its ironic that this embrace of technology is also what brought down the studio, as digital recording software on personal computers made this DIY ETHIC spread to a new prosumer base of musicians. the time had come to move on.
my takeaway from this documentary is that good music can come from anywhere, no matter how far off the beaten path. SEATTLE, MINNEAPOLIS, PORTLAND. in this case WISCONSIN. innovation is a personal pursuit and must be met on its own merits. in many ways BUTCH VIG's career as an established producer was entirely a fluke of circumstance. on the other hand he was talented and was prepared to take advantage of opportunities when presented.
makes me wonder what other crevices of the UNITED STATES or even the golbal scene have i not considered researching. where should i look next? because i'm always searching.
KILL YOUR IDOLS (HUNGER ARTIST, 2004) examines the NO WAVE scene in the late 1970s in the lower east side and is largely a return to the more sonically experimental and lyrically ambitious origins of the PUNK movement (think PATTI SMITH and RICHARD HELL-era TELEVISION). almost ironically given that last statement is the fact that what largely unifies all these bands was their capacity to scrape away and put aside all their influences and create something wholly original. no recycled BLUES riffs, no clever allusions. this was direct, visceral, confrontational music that was meant to alienate the listener and make them uncomfortable.
essentially NO WAVE served as a new cultural year zero.
the music is described by some of the participants as being a byproduct of a deep need to emotional purge themselves. it transmitted a basic consciousness through music that embraced the moment and extreme dissonance of what is essentially ANTI-MUSIC.
this documentary interviews both those initially associated with the scene such as as SUICIDE, THEORETICAL GIRLS, TEENAGE JESUS & THE JERKS, THE CONTORTIONS and DNA and those who formed bands in its wake like SWANS and FOETUS as well as musicians that were informed by the scene down the line when this documentary was being recorded in the early 2000s; bands like A.R.E. WEAPONS, GOGOL BORDELLO and the YEAH YEAH YEAHS.
whats interesting about this documentary is not the actual music itself, which i find unlistenable by design; it is literally music not meant to be listened to. what interests me is how this brief moment in time freed future musicians to attempt unconventional techniques that embrace dissonance and disharmony into a sound that is wholly listenable and enjoyable to an audience. much like the beats with the cut-out method added the chaos of random chance into their writings to create meaning, this new generation was using the most confrontational of scenes to model their ideas of what was possible in creating harmonious music by nontraditional means. anti-music beget music. they created "new traditions" in DEVO terms. its an interesting idea.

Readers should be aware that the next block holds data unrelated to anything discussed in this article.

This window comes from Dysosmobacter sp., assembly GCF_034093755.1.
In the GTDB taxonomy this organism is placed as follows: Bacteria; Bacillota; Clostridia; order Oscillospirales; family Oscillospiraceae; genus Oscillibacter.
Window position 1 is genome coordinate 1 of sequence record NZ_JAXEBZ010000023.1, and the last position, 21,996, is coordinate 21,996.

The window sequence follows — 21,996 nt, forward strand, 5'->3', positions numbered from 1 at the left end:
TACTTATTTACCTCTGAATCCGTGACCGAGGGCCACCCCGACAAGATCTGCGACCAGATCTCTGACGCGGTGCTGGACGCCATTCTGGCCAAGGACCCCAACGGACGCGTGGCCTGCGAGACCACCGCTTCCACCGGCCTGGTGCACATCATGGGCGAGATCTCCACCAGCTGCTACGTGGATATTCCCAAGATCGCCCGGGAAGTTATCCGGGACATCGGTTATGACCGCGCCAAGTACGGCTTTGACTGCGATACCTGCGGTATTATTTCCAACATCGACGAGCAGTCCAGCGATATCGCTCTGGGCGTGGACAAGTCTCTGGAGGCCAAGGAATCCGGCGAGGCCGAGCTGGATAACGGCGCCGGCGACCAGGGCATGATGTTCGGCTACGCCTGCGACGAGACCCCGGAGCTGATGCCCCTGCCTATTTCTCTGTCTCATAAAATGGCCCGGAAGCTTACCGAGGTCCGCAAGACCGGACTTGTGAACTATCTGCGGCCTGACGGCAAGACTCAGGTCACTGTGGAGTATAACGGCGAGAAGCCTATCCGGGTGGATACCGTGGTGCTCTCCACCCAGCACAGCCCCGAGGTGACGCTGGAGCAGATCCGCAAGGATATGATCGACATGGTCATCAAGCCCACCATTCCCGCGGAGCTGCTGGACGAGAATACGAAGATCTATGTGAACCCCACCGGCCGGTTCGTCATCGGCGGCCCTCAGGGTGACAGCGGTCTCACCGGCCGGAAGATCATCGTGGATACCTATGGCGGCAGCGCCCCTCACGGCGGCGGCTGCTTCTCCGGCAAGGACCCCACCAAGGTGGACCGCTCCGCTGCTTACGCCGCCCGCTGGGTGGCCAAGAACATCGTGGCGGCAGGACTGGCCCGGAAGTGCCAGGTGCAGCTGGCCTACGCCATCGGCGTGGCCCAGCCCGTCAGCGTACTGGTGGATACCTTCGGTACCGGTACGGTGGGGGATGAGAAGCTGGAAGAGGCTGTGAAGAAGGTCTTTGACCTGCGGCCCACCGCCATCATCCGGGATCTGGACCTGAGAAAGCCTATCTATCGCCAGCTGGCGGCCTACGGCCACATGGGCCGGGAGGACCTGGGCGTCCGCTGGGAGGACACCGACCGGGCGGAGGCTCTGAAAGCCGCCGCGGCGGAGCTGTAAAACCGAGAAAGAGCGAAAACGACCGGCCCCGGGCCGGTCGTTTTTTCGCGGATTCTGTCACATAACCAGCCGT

you can see the legacy of this era not just in looped, feed-backed curations of INDIE ROCK bands like SONIC YOUTH and THE BOREDOMS, but also proto-INDUSTRIAL groups like EINSTURZENDE NEUBAUTEN. like all experimental music or scenes based on such they are short-lived by necessity. experimentation calcifies into patterns which turns into modes of expression and techniques that further get introduced as new orthodoxies. thats why bands that truly take on the mantle of the spirit of this scene sound nothing like it.
kill these idols as well no doubt.
documentaries are meant to answer questions that they pose. but what if there is no answer?
that is the basic conceit of HOW TO DRAW A BUNNY (ELEVATOR PICTURES, 2002), a documentary about the mercurial and enigmatic artist RAY JOHNSON. he was someone that lived through his art and had little need for traditional human interaction, choosing to keep his contemporaries at a distance and not partaking in gallery exhibitions and the like. he instead presented himself doggedly to the world through his coded, impenetrable drawings and collage work that he'd mail out.
in many ways his use of the mail was his mode of interaction, which for the 1950s is exceedingly modern to our eyes in the digital age of anonymous monikers using comments sections with the gusto of a late night bathroom graffiti artist. its interesting to watch a documentary where those that speak of him, speak of their inability to get a sense of the man. a total enigma that confused and yet gained the respect of major players in the art world including contemporaries like CHUCK CLOSE, ANDY WARHOL, CHRISTO & JEAN-CLAUDE and ROY LICHTENSTEIN among others.
i can't say i learned anything about the guy. but maybe that was the point. even his mysterious suicide seemed in comparison to his life less baffling. at least with that act there was some finally conclusion being made. or was it? maybe it was just an exclamation point that invited investigators, the public and his peers to reconsider his life and by extension his work. seems his whole life was one long curated performance piece (including his death) and this documentary itself is both the entry point and the ultimate expression of his legacy as an groundbreaking artist.